One patient was not included in the eligible population because he did not meet the inclusion criteria, having had previous chemotherapy treatment for prostate cancer (eligible population, n = 32 for A-D and n = 38 for D). Eleven eligible patients (A-D, n = 6; D, n = 5) were not assigned a RECIST response by independent assessment.
Twenty-eight patients reached cycle 10 of treatment (A-D, n = 13; D, n = 15), with one patient in the D group inadvertently missing cycle 2. The main reason for discontinuation was progressive disease (A-D, n = 10; D, n = 6). Four patients crossed-over from the D group to receive ASA404 monotherapy; three received six cycles of ASA404 monotherapy and completed the study; one patient withdrew because of progressive disease after receiving four cycles of ASA404.
Twenty-seven patients completed 10 cycles of treatment (A-D, n = 13; D, n = 14). The median number of cycles was seven in the A-D group and eight in the D group, with 210 and 259 cycles given in total, respectively. The mean total doses of docetaxel were similar in the two groups (A-D, 907 mg; D, 1026 mg). Dose reductions of docetaxel were mainly as a result of neutropenia; 10 (30.3%) patients in the A-D group and five (13.2%) in the D group required a docetaxel dose reduction in ≥1 cycle. More treatment cycles were delayed by ≥3 days in the D group [14 (5.4%) versus 9 (4.3%) cycles in the A-D group].
Mean pharmacokinetics variables are shown in Table 2. Analysis of samples taken from patients in the D group who crossed-over to receive ASA404 monotherapy (n = 4) indicated that pharmacokinetics variables for ASA404 were consistent with those reported previously from phase I studies (16).
Coadministration of ASA404 with docetaxel did not seem to affect the systemic exposure of docetaxel, which was similar to published data (21), nor the systemic exposure and disposition of total ASA404. Systemic exposure to free ASA404 seemed reduced, and clearance was markedly increased, whereas volumes of distribution for free ASA404 were similar for the combination treatment and ASA404 alone.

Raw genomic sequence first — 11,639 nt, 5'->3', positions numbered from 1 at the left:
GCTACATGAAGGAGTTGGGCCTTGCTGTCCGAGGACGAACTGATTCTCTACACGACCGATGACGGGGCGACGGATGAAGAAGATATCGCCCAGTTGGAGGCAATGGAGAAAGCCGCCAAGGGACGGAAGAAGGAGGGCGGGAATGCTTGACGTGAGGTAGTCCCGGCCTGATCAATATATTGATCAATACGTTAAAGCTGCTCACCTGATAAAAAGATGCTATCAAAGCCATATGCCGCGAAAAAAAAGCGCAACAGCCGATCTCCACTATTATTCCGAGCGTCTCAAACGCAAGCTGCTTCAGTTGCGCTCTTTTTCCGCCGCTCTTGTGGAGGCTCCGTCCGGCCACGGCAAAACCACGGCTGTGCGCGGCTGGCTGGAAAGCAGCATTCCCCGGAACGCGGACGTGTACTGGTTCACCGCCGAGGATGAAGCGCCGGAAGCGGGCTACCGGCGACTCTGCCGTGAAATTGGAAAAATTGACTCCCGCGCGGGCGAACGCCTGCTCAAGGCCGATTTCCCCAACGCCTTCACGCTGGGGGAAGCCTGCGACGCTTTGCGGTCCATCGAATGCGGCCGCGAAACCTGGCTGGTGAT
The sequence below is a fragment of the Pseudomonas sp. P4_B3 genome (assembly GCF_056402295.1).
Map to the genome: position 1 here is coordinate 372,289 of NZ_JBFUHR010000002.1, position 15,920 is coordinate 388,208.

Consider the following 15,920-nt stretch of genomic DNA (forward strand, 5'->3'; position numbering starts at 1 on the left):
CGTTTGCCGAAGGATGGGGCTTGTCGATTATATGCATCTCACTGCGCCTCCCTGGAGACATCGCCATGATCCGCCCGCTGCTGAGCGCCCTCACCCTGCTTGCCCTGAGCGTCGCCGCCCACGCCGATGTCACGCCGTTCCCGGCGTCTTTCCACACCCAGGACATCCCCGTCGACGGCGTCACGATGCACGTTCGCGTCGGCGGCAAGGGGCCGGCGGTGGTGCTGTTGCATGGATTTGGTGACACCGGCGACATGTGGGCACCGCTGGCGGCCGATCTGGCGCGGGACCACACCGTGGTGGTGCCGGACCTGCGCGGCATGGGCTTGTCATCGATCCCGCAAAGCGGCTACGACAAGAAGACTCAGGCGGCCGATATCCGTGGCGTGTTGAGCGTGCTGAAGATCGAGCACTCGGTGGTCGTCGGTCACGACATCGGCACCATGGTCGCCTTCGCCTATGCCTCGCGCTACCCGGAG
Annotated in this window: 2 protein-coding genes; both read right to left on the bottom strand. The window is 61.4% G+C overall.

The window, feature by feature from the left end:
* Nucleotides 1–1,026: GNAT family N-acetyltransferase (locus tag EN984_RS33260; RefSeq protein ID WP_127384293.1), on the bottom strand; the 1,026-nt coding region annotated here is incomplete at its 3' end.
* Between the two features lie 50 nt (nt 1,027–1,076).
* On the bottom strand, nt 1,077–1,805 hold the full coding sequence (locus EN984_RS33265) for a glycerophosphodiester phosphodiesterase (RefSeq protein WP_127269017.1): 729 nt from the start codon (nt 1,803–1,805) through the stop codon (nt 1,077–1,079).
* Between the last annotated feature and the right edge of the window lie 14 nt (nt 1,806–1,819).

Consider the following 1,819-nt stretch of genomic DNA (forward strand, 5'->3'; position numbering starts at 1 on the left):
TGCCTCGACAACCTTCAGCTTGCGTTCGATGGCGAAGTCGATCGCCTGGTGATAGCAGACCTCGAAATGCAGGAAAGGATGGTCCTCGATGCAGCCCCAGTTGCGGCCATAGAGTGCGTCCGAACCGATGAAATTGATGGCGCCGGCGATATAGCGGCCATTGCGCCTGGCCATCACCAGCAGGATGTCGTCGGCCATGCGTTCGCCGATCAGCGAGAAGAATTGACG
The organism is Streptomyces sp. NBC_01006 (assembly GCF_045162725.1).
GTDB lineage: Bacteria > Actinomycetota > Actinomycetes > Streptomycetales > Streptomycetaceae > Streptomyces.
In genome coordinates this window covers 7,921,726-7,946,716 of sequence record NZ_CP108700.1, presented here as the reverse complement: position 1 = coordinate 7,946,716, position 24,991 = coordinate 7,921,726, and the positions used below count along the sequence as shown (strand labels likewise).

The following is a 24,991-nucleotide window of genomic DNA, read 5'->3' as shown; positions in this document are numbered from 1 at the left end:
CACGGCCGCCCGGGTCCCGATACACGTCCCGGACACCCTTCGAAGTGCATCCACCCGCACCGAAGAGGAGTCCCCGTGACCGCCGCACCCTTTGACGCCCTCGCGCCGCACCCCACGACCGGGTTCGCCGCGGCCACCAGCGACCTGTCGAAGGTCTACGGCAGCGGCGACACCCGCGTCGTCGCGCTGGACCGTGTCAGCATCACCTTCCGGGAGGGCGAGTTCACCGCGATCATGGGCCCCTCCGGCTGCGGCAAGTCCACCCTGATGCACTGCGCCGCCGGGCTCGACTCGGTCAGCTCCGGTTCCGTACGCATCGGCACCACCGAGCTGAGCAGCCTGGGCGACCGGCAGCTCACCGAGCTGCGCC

Safety profiles for the two groups are shown in Tables 3 and 4. The proportions of patients with adverse events, treatment-related adverse events, serious adverse events, and deaths or study discontinuations because of adverse events were similar in the two groups.
Most adverse events were consistent with known adverse reactions to docetaxel chemotherapy (22, 23). The most frequently occurring adverse events attributed to ASA404 were infusion site reaction, nausea, diarrhea, and fatigue. In the A-D group, six (18.2%) patients reported ASA404-related serious adverse events and six patients (18.2%) reported docetaxel-related serious adverse events. In the D group, eight (21.1%) patients reported docetaxel-related serious adverse events. The most frequently occurring serious adverse event was febrile neutropenia (A-D group, 12.1%; D group, 7.9%). There were three fatal adverse events, one of which, neutropenic sepsis in the A-D group, was considered to be related to docetaxel. The other two fatal adverse events (myocardial infarction in the A-D group and cerebrovascular accident in the D group) were not considered related to docetaxel or ASA404 by investigator assessment.
The incidence of cardiac adverse events of any grade was higher in the A-D group than in the D group (27.3% versus 10.5%). Cardiac serious adverse events were reported in four patients in the A-D group (infarction, acute infarction, ischemia, and supraventricular tachycardia). Three of these led to withdrawal, one of which was fatal. None was definitely attributable to treatment with ASA404, and there was no apparent temporal relationship between onset of cardiac serious adverse event and administration of ASA404. One patient in the D group reported a cardiac serious adverse event (atrial fibrillation/flutter).
Other adverse events leading to withdrawal included nervous system disorders (A-D, n = 4; D, n = 6), gastrointestinal disorders (A-D, n = 1; D, n = 2), general disorders and administrative site conditions (A-D, n = 1; D, n = 2), febrile neutropenia (A-D, n = 2), infection/sepsis (A-D, n = 2), skin and s.c. disorders (D, n = 2), hypersensitivity (A-D, n = 1), neoplasm progression (D, n = 1), confusional state (D, n = 1), and interstitial lung disease (D, n = 1).
Grade 3/4 hematologic toxicities based on laboratory values were similar in the two groups. Neutrophil count shifted from grade 0 to 3 in 28.1% of the A-D group and 41.7% of the D group and from grade 0 to 4 in 56.3% of the A-D group and 36.1% of the D group. The pattern was similar for changes in WBC count.